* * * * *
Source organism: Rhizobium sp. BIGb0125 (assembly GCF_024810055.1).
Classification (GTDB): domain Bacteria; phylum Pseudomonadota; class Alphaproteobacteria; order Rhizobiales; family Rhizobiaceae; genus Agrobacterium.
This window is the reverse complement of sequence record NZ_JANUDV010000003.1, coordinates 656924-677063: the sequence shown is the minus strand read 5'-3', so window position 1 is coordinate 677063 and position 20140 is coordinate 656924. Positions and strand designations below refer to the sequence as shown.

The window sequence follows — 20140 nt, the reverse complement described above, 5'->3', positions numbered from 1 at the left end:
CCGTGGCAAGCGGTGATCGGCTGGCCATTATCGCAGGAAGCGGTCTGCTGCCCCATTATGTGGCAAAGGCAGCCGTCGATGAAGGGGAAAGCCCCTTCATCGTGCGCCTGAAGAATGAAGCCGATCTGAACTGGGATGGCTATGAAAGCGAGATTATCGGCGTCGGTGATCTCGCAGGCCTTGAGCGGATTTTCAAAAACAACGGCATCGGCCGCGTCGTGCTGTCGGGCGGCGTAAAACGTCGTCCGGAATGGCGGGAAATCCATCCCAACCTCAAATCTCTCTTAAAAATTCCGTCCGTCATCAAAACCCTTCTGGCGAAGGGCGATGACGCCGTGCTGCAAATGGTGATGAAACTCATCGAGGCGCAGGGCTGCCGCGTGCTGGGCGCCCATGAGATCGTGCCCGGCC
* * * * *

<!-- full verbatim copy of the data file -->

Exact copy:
Source organism: Rhizobium sp. BIGb0125 (assembly GCF_024810055.1).
Classification (GTDB): domain Bacteria; phylum Pseudomonadota; class Alphaproteobacteria; order Rhizobiales; family Rhizobiaceae; genus Agrobacterium.
This window is the reverse complement of sequence record NZ_JANUDV010000003.1, coordinates 656924-677063: the sequence shown is the minus strand read 5'-3', so window position 1 is coordinate 677063 and position 20140 is coordinate 656924. Positions and strand designations below refer to the sequence as shown.

The window sequence follows — 20140 nt, the reverse complement described above, 5'->3', positions numbered from 1 at the left end:
CCGTGGCAAGCGGTGATCGGCTGGCCATTATCGCAGGAAGCGGTCTGCTGCCCCATTATGTGGCAAAGGCAGCCGTCGATGAAGGGGAAAGCCCCTTCATCGTGCGCCTGAAGAATGAAGCCGATCTGAACTGGGATGGCTATGAAAGCGAGATTATCGGCGTCGGTGATCTCGCAGGCCTTGAGCGGATTTTCAAAAACAACGGCATCGGCCGCGTCGTGCTGTCGGGCGGCGTAAAACGTCGTCCGGAATGGCGGGAAATCCATCCCAACCTCAAATCTCTCTTAAAAATTCCGTCCGTCATCAAAACCCTTCTGGCGAAGGGCGATGACGCCGTGCTGCAAATGGTGATGAAACTCATCGAGGCGCAGGGCTGCCGCGTGCTGGGCGCCCATGAGATCGTGCCCGGCC